Alex Jones Child-Custody Trial Ends With Only A Hint Of Conspiracy

Attorneys for his ex-wife were forced to muzzle the argument that his talk-show persona made him an unfit father.

AUSTIN, Texas ― When noisy conspiracy theorist Alex Jones went into his child-custody trial two weeks ago, his ex-wife’s attorneys promised to showcase his vitriolic talk-show comments for the jury as evidence of his lack of fitness as a father.

The spectacle of Jones ― a trusted source of news for President Donald Trump ― having to account for his history of fact-free, aggressive and often spiteful opinionating, attracted a flock of national reporters.

But as the jury began deliberations Thursday, the trial remained what it always was for the Jones family: a bruising custody battle stemming from an ugly divorce.

Travis County Judge Orlinda Naranjo said from the trial’s first day last week that she wouldn’t allow a focus on Jones’ politics or public statements. She refused to admit all but a few recordings that lawyers for Jones’ ex-wife Kelly had planned to play for the jury.

But closing arguments came and went, with Kelly Jones’ lawyers barely mentioning the right-wing star’s on-air comments. Instead, they repeatedly accused Jones of turning the couple’s three children against their mom. Further, they said he paid off therapists to take his side in the case.

“I don’t know whether to call it an ‘army’ or a ‘battalion,’” one of Kelly Jones’ lawyers, Robert Hoffman, said of the roughly 27 therapists involved in custody proceedings that followed the Jones divorce. “I’ve never seen anything like it.”

Lawyers for Alex Jones described the case against him as conspiratorial. Attorney Randall Wilhite pointed out that the dozens of therapists Hoffman accused of lying were appointed by the court. They concluded that his ex-wife struggled with emotional issues that affected her parenting and needed treatment in order to earn more time with the children.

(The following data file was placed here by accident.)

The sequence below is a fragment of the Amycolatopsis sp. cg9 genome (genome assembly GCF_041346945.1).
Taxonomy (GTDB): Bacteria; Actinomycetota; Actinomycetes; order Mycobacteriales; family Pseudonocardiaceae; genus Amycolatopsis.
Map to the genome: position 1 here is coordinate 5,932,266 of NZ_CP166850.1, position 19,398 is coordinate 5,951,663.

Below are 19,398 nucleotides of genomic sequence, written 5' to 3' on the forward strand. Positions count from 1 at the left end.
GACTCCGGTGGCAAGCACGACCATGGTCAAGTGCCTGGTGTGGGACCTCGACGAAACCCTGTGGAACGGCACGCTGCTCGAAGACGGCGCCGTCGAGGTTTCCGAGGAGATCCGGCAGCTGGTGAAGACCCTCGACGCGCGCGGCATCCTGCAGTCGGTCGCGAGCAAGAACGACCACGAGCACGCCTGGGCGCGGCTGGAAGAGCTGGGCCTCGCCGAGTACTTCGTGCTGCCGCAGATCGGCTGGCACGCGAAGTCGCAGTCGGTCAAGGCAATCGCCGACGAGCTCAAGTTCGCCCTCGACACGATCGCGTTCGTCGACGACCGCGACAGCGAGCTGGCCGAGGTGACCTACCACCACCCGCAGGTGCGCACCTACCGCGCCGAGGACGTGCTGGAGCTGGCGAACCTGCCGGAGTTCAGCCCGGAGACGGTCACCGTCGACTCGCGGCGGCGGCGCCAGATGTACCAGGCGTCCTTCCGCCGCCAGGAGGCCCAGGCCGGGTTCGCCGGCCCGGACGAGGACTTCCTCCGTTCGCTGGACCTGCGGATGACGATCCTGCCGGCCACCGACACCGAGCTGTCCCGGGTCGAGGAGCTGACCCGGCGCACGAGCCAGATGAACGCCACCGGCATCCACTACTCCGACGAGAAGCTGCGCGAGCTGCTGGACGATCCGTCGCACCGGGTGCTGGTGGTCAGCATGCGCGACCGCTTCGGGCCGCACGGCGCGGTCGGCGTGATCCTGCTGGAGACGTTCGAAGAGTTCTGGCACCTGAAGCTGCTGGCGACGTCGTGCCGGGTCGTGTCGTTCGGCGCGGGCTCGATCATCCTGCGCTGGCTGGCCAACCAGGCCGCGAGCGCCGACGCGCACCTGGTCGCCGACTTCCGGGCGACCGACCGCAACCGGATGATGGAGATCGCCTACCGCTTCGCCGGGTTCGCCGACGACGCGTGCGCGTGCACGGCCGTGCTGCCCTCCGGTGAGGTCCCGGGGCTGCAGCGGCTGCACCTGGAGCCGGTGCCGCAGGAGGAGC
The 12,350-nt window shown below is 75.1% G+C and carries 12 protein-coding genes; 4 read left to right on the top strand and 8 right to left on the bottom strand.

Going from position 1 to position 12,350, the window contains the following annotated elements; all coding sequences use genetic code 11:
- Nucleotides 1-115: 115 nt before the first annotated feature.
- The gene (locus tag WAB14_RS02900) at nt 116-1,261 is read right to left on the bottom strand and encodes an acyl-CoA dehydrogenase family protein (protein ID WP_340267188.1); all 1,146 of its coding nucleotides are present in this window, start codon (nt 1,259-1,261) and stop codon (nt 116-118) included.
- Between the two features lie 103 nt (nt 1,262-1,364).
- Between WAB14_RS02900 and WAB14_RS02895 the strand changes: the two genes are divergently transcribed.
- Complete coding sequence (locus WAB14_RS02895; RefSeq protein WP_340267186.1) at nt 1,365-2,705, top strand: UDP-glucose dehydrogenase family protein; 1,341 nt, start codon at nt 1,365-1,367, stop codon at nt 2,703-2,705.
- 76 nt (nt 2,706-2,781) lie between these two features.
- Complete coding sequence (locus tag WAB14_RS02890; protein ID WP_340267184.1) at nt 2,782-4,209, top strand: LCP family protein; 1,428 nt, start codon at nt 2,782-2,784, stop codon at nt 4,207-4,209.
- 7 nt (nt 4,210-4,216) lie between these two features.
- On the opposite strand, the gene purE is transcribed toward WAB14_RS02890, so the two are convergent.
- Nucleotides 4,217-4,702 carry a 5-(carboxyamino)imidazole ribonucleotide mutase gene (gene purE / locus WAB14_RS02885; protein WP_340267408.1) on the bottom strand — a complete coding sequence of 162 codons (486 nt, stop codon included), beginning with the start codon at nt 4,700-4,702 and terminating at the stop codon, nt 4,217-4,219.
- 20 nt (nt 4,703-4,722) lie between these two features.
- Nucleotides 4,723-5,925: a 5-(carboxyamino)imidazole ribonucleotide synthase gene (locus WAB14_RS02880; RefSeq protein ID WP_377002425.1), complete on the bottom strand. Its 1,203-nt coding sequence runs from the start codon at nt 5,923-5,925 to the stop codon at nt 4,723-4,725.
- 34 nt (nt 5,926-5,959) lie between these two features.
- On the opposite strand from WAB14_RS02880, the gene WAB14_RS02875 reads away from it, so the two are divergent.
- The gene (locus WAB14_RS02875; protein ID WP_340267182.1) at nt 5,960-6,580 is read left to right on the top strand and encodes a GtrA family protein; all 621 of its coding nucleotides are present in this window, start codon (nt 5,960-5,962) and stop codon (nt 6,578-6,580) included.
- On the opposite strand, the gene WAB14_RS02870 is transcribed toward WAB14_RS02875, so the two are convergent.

“How is it possible that every single one of them has lined up against Ms. Jones?” Wilhite asked the jury. “They have all conspired to work against her? Is that possible? It’s not possible.”

Hoffman did take a moment Thursday to remind the jury of public comments Jones has made, calling him “someone who is racist, who is bigoted, who hates women.”

But he didn’t have nearly as much evidence to make those claims as he would’ve liked. The jury saw a video of an allegedly inebriated Alex Jones saying he’d go “piss” on a tree. But the jury was not permitted to consider other behavior Kelly Jones’ lawyers wanted to raise, like an appearance in which Alex Jones made light of Trump’s famous comments about sexual assault, or Jones’ offer of $5,000 to people who would photobomb national cable TV with shirts reading “Bill Clinton is a rapist!”

“Mr. Jones is like a cult leader,” Hoffman said, accusing Jones of recruiting his own children as “foot soldiers” for his InfoWars website. “We’ve seen in our lives the horrific damage that cult leaders can do to their followers.”

Early in the trial, Jones’ team tried to argue that Jones’ on-air persona was a fictional creation, irrelevant to the trial. They compared their client to comedian Jon Stewart or radio pundit Rush Limbaugh, describing Jones’ outrageous statements as political “satire” that he doesn’t take home with him to his kids.

“I don’t want to think about work when I go home,” Alex Jones said last week on the witness stand. 

Jones struggled through the entire trial to keep a straight demeanor. He rolled his eyes, smirked and shook his head as Hoffman delivered his closing argument to the jury.

Jones currently has primary custody of the children, and Kelly Jones is allowed some supervised visits.

The jury began deliberations Thursday afternoon to decide whether to reverse that arrangement by giving Kelly Jones sole custody, to give her primary custody, or to leave the situation unchanged.



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